The Worland Family in America and Beyond

I began my life in the Puget Sound area of Washington State, on an island filled with forests and wild rhododendrons. I was separated from my Worland family there at an early age. Recently, I was reunited with my family and learned of my heritage. And so, this journey to know my ancestors began. The Worlands, Gideons, Newtons, Conards... they were the colonists, the settlers, the pioneers. They fought in the American Revolution, the War of 1812, the Civil War. This is their story, and the story of a nation. -Deci Worland MacKinnon

Saturday, October 17, 2009

Colonial Life- Childhood

In Colonial times, American childhood, as we know it today, did not exist. Children were important to their families, but were valued for their economic worth to their family and community. They were expected to take on adult responsibilities as soon as possible. At six years of age, boys were "breeched": their dresses and stays were removed and they put on adult clothes. Depending on their social status, they might have gotten their heads shaven and been fitted with powdered periwigs. Either way, from that point on, they were young adults and were expected to behave as such.

Childrearing varied somewhat from colony to colony. More women and children migrated to the New England colonies, and they were more able to maintain a strict family structure and patriarchal authority. They had large families and life expectancy was high.

In Maryland, a high percentage of immigrants were men who came over as indentured servants. They married later, and due to the malarial environment, life spans were short and the death rate was high. This often resulted in smaller families, sometimes of only two or three children. These children were greatly treasured, and there were less work responsibilies and less religious instruction. However, due to the reality of early parental death, many boys entered apprenticeship quite young or were left as heirs to manage properties and estates.

In Pennsylvania, the Quakers believed that children were born innocent. They had small families with strong emotional ties. They saw children as equals, and they were treated gently as they were guided to independence. This model greatly influenced childhood as we see it today.

As small children, both girls and boys wore dresses. This was partially related to toilet-training, as children did not wear underwear.  Around 16 months old, they began wearing "stays" (think of corsets) to help force correct posture, and girls would remain in them for the rest of their lives.

Between infancy and age eleven, chores included chopping wood, tending to livestock, gathering vegetables, picking worms off tobacco plants and dung out of fleece, hunting and butchering, prepping flax and thread for spinning, washing clothes in the iron kettle and working in the kitchen.

Boys learned early how to use guns for hunting and defense. They even served in military conflicts as "powder monkeys," carrying powder from magazines to guns on ships or in forts.

Since every member of a family or community was expected to contribute to the general welfare, formal education - for those fortunate enough to get it - focused on preparing children for life's practical needs. At the closest public school, boys were taught basic math and reading. They learned their ABCs through the use of a horn book, a thin piece of wood affixed to a sheet of paper on which was printed the alphabet; a transparent sheet of animal horn covered the paper. Some schools also taught penmanship, principles of religion, laws and good manners.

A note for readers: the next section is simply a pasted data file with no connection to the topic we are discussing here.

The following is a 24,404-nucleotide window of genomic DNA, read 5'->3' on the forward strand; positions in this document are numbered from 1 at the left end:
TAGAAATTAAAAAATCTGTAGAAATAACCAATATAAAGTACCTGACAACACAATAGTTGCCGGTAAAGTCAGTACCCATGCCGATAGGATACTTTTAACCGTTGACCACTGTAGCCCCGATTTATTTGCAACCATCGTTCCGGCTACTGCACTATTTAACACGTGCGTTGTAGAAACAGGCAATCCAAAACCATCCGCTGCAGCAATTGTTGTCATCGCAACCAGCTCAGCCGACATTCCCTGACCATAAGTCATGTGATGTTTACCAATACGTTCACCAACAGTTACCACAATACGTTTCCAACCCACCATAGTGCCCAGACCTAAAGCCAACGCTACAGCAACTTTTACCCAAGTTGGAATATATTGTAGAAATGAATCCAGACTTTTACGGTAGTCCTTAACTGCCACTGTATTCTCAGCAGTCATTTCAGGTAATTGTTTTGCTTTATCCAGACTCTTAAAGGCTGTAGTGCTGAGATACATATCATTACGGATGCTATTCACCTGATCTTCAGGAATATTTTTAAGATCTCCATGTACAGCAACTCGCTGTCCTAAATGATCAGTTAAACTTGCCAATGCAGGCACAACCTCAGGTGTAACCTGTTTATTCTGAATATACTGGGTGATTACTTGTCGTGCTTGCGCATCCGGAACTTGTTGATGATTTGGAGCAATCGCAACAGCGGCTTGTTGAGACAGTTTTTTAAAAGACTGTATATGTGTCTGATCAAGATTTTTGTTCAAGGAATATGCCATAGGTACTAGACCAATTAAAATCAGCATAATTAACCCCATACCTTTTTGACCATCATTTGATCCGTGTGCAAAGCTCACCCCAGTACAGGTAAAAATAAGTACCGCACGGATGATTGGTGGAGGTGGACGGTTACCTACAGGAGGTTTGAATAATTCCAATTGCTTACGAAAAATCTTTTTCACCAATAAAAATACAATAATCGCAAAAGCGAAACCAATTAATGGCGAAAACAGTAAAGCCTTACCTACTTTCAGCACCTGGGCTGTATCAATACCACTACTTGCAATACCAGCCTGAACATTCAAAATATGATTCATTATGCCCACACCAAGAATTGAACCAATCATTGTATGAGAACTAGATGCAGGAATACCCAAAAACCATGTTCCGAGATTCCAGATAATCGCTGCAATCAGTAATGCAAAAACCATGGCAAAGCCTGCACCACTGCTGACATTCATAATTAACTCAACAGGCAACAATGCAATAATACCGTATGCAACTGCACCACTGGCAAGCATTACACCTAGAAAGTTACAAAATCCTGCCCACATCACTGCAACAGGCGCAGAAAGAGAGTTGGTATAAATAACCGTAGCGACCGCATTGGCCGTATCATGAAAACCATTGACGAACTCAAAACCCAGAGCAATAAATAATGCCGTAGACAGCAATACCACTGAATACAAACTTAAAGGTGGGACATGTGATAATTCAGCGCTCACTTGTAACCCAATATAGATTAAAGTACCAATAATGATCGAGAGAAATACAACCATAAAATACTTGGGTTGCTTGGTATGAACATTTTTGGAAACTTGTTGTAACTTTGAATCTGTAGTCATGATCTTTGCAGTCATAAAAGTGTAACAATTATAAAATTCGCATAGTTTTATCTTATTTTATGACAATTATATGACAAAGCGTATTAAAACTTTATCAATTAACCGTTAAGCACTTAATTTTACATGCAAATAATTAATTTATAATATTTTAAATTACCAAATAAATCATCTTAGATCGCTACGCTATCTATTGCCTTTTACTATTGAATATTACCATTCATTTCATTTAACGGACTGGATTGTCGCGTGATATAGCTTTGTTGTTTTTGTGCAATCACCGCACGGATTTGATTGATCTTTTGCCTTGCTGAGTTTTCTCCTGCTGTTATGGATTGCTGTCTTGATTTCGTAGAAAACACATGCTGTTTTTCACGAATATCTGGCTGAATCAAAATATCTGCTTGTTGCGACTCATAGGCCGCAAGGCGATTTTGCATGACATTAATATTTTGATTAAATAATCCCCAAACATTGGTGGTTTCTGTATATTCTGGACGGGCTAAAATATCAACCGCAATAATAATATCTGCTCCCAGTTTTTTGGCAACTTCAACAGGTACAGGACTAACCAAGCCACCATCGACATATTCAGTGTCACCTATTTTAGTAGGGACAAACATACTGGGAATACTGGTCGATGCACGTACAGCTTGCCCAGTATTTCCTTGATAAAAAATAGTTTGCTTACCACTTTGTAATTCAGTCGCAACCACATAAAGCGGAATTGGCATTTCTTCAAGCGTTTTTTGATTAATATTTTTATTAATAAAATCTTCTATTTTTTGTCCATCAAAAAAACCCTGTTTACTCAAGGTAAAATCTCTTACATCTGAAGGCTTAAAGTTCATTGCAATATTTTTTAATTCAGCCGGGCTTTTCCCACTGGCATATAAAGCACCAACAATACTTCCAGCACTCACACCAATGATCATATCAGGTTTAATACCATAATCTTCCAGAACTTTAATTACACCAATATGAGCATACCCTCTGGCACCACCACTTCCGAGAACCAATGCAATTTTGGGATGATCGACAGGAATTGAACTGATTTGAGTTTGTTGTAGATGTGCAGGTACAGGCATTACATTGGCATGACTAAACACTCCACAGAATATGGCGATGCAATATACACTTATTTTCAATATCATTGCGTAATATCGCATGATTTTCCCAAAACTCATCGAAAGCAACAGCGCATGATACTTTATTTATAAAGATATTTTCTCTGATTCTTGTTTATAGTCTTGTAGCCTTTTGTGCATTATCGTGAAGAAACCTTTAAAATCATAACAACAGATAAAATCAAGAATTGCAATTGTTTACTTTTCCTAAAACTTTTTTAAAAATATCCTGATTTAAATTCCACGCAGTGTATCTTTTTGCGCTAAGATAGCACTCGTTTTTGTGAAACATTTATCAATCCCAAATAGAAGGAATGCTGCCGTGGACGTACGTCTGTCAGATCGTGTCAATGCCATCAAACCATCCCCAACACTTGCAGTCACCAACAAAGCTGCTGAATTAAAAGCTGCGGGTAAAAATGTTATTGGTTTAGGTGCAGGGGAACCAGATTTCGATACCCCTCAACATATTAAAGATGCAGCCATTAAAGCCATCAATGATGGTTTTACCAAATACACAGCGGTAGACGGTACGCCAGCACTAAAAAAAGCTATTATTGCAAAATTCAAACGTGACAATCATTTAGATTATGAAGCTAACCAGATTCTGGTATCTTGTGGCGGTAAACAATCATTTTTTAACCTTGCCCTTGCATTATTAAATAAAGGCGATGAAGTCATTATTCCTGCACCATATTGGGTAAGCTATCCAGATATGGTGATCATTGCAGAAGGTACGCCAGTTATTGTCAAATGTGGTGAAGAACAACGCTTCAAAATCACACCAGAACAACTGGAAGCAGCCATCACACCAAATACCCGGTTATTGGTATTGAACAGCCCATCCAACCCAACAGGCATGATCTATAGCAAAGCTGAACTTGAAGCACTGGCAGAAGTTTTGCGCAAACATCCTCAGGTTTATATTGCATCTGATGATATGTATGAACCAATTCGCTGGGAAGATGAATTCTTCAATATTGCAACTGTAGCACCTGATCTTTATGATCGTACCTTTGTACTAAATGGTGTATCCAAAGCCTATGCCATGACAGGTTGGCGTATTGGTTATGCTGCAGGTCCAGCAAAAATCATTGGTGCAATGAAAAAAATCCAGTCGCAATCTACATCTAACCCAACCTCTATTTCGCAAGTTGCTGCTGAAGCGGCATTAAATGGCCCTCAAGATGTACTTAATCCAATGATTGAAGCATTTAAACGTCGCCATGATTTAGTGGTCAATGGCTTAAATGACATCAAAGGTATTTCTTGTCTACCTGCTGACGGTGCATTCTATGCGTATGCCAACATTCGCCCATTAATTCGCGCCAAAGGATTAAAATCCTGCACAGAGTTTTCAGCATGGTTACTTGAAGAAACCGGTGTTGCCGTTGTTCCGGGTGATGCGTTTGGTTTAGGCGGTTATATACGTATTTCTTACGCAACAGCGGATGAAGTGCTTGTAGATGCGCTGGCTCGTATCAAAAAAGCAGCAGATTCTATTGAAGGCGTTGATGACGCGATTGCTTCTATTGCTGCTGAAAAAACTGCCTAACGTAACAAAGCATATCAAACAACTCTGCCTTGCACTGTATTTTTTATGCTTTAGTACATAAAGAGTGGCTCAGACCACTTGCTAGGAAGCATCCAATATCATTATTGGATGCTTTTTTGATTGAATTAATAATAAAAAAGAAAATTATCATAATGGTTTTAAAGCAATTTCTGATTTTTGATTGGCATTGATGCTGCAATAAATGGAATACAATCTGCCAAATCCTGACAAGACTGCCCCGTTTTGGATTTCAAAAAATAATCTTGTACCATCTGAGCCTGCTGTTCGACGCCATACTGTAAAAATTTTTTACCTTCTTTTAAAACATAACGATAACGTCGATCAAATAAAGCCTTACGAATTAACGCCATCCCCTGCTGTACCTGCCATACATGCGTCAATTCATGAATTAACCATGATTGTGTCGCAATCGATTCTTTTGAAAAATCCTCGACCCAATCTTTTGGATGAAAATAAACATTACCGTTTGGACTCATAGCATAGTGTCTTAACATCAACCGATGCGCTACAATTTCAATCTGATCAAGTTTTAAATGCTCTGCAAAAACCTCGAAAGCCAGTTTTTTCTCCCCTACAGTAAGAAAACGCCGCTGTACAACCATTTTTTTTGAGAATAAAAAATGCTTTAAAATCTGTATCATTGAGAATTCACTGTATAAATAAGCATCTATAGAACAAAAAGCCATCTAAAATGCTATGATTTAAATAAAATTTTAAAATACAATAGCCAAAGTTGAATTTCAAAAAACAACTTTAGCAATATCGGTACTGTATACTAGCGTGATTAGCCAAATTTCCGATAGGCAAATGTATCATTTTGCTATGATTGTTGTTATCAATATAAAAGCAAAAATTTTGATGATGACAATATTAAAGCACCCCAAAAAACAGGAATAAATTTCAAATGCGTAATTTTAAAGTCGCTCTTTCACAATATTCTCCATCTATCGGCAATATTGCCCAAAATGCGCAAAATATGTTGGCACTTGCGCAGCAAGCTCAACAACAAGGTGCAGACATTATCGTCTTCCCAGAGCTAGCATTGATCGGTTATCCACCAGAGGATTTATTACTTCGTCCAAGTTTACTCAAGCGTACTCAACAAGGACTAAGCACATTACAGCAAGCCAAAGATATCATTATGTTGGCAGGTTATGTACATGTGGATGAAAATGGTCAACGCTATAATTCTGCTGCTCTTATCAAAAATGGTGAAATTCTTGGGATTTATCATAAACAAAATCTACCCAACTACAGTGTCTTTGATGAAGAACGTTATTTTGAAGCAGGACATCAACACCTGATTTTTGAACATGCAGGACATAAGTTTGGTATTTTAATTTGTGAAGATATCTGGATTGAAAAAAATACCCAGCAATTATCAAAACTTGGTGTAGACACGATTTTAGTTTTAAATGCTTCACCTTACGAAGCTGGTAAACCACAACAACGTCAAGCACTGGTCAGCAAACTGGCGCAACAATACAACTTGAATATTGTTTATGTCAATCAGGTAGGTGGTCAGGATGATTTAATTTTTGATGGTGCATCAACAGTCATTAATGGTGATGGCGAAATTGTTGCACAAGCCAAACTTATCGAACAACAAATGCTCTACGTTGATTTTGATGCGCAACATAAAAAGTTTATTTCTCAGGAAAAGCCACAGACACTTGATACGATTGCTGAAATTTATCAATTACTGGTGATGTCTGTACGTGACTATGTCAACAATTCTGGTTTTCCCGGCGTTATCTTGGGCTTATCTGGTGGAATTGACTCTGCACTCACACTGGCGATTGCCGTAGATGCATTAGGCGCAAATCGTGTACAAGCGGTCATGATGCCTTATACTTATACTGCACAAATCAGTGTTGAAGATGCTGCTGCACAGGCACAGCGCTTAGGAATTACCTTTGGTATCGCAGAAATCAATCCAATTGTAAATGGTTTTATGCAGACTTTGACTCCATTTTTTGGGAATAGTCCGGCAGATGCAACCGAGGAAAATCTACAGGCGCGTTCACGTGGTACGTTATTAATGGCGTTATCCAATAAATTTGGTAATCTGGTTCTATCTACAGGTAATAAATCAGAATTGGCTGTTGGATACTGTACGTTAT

Girls were instructed at home. As early as age six, they began learning embroidery, which also served to teach letters and numbers. One would create a "sampler" piece, on which were stitched the alphabet, simple numbers, phrases and designs. After that, she practiced reading skills using whatever printed material was in the house but especially the Bible.

Upper class children had private tutors who taught them Latin, Greek, rhetoric, logic, geometry and dancing. Musical instruction usually included learning to play an instrument such as violin or harpsichord.

Even with all those responsibilities, children did make time for play. Some forms of recreation back then would be recognizable today in both name and content, such as ice skating, kite flying, jump rope, marbles and bobbing for apples. But some familiar activities had different names, and other games have since been transformed or totally died off. These include:

• Quoits - Wooden or rope circlets were thrown over a post, similar to horse shoes.

• Draughts - Another name for checkers.

• Hoop and Stick - Boys would run, driving a wooden hoop (two and a half feet across) with a nine-inch stick. Two girls would use their sticks to pass the hoop between them.

• Skittles - Also called ninepins. One ball was used to bowl over nine pins with the goal of bowling exactly 31 pins.

• Witch in a Bottle - Similar to Freeze Tag.

Fun and Games in Colonial America (Colonial America)

Usually beginning at fourteen, though often as young as seven, boys could be apprenticed to a master craftsman who would, over the next two to four years, teach him a trade. That could have been anything from shoemaking, metal working or weaving to paper working, glassblowing or surveying.

For girls, adulthood meant marriage and children of their own.

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